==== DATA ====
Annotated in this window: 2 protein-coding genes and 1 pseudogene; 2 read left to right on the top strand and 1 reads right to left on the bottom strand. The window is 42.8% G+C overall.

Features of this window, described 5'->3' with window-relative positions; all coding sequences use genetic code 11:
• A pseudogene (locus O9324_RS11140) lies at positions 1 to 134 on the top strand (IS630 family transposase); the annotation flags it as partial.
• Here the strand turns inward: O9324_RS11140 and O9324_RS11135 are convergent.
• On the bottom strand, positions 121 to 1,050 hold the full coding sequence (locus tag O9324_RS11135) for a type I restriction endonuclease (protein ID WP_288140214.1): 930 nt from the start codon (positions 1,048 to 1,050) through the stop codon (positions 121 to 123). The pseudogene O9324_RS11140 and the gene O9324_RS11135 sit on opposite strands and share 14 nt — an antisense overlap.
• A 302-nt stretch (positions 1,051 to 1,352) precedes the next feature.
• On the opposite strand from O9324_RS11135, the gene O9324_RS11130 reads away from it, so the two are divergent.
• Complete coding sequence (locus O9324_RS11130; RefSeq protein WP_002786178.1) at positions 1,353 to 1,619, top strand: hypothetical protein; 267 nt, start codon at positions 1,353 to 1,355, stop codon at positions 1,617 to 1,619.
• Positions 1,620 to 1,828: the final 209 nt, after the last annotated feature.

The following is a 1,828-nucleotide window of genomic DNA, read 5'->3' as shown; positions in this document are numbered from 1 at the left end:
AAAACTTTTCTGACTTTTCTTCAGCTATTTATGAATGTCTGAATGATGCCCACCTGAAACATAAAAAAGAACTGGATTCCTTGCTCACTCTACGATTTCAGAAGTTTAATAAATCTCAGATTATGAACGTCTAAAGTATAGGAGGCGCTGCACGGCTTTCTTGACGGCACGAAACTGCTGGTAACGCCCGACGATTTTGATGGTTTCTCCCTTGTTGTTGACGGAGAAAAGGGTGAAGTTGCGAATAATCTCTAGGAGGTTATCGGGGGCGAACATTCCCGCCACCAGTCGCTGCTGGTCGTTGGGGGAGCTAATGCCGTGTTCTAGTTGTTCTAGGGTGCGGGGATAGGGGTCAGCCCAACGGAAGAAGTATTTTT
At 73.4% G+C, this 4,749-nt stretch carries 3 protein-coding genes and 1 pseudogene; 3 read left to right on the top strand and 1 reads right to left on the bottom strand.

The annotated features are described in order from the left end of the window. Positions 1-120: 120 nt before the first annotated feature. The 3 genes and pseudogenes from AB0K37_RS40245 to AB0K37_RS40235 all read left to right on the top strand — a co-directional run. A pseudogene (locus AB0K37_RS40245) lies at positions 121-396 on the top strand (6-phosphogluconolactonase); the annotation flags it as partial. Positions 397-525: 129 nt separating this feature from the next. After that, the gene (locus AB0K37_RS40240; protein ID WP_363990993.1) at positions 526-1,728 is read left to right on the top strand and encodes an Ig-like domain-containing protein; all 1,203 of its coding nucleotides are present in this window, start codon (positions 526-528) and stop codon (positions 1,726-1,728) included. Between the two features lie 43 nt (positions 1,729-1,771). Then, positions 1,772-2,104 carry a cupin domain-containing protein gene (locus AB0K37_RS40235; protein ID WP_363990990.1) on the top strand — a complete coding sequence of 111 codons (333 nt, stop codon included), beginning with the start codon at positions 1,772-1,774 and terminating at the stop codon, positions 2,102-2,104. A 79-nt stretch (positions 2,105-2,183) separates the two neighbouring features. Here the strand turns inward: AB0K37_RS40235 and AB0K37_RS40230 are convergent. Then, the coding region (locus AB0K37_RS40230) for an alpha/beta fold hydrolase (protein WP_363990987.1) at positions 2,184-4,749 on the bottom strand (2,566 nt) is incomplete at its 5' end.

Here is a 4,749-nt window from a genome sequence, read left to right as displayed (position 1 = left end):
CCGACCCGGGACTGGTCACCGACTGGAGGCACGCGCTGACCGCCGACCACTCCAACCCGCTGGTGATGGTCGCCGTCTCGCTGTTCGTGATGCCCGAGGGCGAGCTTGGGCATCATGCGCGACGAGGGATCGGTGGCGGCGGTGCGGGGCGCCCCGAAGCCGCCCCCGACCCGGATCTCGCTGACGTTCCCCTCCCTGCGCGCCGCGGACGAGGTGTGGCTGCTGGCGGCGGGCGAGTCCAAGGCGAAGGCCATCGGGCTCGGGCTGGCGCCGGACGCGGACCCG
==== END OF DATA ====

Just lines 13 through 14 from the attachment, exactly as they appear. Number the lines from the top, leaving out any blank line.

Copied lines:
The annotated features are described in order from the left end of the window. Positions 1-120: 120 nt before the first annotated feature. The 3 genes and pseudogenes from AB0K37_RS40245 to AB0K37_RS40235 all read left to right on the top strand — a co-directional run. A pseudogene (locus AB0K37_RS40245) lies at positions 121-396 on the top strand (6-phosphogluconolactonase); the annotation flags it as partial. Positions 397-525: 129 nt separating this feature from the next. After that, the gene (locus AB0K37_RS40240; protein ID WP_363990993.1) at positions 526-1,728 is read left to right on the top strand and encodes an Ig-like domain-containing protein; all 1,203 of its coding nucleotides are present in this window, start codon (positions 526-528) and stop codon (positions 1,726-1,728) included. Between the two features lie 43 nt (positions 1,729-1,771). Then, positions 1,772-2,104 carry a cupin domain-containing protein gene (locus AB0K37_RS40235; protein ID WP_363990990.1) on the top strand — a complete coding sequence of 111 codons (333 nt, stop codon included), beginning with the start codon at positions 1,772-1,774 and terminating at the stop codon, positions 2,102-2,104. A 79-nt stretch (positions 2,105-2,183) separates the two neighbouring features. Here the strand turns inward: AB0K37_RS40235 and AB0K37_RS40230 are convergent. Then, the coding region (locus AB0K37_RS40230) for an alpha/beta fold hydrolase (protein WP_363990987.1) at positions 2,184-4,749 on the bottom strand (2,566 nt) is incomplete at its 5' end.

Here is a 4,749-nt window from a genome sequence, read left to right as displayed (position 1 = left end):